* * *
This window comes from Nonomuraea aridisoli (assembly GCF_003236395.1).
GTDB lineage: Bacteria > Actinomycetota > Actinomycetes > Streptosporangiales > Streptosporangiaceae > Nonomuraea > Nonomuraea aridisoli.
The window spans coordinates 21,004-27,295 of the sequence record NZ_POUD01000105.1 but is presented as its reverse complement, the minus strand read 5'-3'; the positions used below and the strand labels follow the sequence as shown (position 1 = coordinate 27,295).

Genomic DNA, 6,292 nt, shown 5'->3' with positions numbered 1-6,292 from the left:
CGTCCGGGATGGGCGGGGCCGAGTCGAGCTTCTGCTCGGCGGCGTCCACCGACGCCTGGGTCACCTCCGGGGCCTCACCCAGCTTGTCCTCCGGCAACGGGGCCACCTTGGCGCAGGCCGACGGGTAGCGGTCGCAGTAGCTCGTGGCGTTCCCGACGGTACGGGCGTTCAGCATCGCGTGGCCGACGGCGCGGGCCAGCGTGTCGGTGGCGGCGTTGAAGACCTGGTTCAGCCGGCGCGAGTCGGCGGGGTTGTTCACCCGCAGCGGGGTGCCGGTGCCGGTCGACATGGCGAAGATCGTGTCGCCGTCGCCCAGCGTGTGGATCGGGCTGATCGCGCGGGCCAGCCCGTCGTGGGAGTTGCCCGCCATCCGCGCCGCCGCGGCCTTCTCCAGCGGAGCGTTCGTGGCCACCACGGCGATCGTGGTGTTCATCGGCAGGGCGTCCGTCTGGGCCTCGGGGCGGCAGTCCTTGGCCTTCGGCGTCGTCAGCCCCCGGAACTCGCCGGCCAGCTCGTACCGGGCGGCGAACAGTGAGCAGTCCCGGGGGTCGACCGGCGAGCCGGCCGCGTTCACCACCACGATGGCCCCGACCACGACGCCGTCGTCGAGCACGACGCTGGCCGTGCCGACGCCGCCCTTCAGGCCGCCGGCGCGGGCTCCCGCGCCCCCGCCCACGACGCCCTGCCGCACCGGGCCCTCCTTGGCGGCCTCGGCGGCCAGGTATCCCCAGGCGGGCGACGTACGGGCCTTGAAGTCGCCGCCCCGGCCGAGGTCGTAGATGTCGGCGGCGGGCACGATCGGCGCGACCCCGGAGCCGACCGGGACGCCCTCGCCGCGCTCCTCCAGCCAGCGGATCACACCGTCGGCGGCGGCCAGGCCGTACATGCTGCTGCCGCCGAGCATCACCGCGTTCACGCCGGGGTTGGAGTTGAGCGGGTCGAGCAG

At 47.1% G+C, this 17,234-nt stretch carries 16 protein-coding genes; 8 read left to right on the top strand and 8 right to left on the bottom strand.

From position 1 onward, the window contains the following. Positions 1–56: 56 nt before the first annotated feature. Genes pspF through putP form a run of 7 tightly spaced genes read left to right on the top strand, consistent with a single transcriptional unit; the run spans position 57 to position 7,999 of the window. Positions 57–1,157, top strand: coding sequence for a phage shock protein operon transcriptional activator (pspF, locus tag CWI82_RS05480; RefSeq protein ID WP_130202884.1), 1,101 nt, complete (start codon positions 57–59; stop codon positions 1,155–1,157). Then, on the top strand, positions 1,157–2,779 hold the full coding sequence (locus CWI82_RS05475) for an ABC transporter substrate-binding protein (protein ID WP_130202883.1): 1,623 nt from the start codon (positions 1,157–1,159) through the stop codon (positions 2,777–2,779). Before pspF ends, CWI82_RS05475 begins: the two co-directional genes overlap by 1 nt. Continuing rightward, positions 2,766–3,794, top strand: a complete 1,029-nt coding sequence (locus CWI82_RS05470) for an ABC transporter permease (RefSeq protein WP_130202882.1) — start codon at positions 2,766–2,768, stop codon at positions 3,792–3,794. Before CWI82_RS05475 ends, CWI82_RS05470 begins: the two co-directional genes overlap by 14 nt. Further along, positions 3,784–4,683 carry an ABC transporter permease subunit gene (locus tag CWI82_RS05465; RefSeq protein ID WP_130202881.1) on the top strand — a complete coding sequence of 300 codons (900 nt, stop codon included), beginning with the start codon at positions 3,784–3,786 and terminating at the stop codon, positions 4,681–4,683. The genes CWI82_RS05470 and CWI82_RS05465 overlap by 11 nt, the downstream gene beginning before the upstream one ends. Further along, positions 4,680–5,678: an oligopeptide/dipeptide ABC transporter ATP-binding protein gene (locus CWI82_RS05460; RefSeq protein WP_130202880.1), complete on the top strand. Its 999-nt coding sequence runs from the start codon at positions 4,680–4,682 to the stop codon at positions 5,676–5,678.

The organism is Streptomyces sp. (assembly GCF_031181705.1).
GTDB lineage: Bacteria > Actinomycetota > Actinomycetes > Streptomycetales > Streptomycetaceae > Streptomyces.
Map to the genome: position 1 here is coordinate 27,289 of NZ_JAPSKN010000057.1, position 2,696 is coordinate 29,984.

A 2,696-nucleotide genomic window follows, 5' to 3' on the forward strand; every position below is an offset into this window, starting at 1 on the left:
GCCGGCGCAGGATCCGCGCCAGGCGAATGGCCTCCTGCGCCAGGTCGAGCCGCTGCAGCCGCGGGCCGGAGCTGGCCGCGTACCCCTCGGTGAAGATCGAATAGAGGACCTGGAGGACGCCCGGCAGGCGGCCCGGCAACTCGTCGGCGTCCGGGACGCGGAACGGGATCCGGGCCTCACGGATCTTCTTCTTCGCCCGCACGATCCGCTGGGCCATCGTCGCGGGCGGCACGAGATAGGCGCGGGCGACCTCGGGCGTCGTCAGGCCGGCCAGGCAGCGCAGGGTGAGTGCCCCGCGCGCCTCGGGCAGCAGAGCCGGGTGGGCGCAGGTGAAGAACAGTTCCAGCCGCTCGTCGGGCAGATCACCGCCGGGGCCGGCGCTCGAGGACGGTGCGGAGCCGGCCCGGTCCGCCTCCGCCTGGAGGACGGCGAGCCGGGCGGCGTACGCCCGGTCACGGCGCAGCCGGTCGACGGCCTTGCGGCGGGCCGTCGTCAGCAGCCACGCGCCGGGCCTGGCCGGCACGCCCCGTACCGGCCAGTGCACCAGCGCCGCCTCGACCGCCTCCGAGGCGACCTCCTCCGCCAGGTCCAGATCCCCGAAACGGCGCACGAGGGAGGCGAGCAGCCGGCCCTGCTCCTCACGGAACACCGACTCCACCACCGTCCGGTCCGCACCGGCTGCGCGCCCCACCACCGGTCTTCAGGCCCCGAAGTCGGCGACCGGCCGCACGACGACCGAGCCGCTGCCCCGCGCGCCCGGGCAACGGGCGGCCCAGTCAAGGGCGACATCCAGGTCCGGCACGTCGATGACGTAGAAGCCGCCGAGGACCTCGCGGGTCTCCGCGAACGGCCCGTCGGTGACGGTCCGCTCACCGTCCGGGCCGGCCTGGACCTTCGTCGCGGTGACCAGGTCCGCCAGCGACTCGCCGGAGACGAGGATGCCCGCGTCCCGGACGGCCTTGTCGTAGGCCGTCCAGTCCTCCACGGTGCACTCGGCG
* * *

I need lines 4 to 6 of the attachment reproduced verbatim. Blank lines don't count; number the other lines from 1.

Genomic DNA, 6,292 nt, shown 5'->3' with positions numbered 1-6,292 from the left:
CGTCCGGGATGGGCGGGGCCGAGTCGAGCTTCTGCTCGGCGGCGTCCACCGACGCCTGGGTCACCTCCGGGGCCTCACCCAGCTTGTCCTCCGGCAACGGGGCCACCTTGGCGCAGGCCGACGGGTAGCGGTCGCAGTAGCTCGTGGCGTTCCCGACGGTACGGGCGTTCAGCATCGCGTGGCCGACGGCGCGGGCCAGCGTGTCGGTGGCGGCGTTGAAGACCTGGTTCAGCCGGCGCGAGTCGGCGGGGTTGTTCACCCGCAGCGGGGTGCCGGTGCCGGTCGACATGGCGAAGATCGTGTCGCCGTCGCCCAGCGTGTGGATCGGGCTGATCGCGCGGGCCAGCCCGTCGTGGGAGTTGCCCGCCATCCGCGCCGCCGCGGCCTTCTCCAGCGGAGCGTTCGTGGCCACCACGGCGATCGTGGTGTTCATCGGCAGGGCGTCCGTCTGGGCCTCGGGGCGGCAGTCCTTGGCCTTCGGCGTCGTCAGCCCCCGGAACTCGCCGGCCAGCTCGTACCGGGCGGCGAACAGTGAGCAGTCCCGGGGGTCGACCGGCGAGCCGGCCGCGTTCACCACCACGATGGCCCCGACCACGACGCCGTCGTCGAGCACGACGCTGGCCGTGCCGACGCCGCCCTTCAGGCCGCCGGCGCGGGCTCCCGCGCCCCCGCCCACGACGCCCTGCCGCACCGGGCCCTCCTTGGCGGCCTCGGCGGCCAGGTATCCCCAGGCGGGCGACGTACGGGCCTTGAAGTCGCCGCCCCGGCCGAGGTCGTAGATGTCGGCGGCGGGCACGATCGGCGCGACCCCGGAGCCGACCGGGACGCCCTCGCCGCGCTCCTCCAGCCAGCGGATCACACCGTCGGCGGCGGCCAGGCCGTACATGCTGCTGCCGCCGAGCATCACCGCGTTCACGCCGGGGTTGGAGTTGAGCGGGTCGAGCAG

At 47.1% G+C, this 17,234-nt stretch carries 16 protein-coding genes; 8 read left to right on the top strand and 8 right to left on the bottom strand.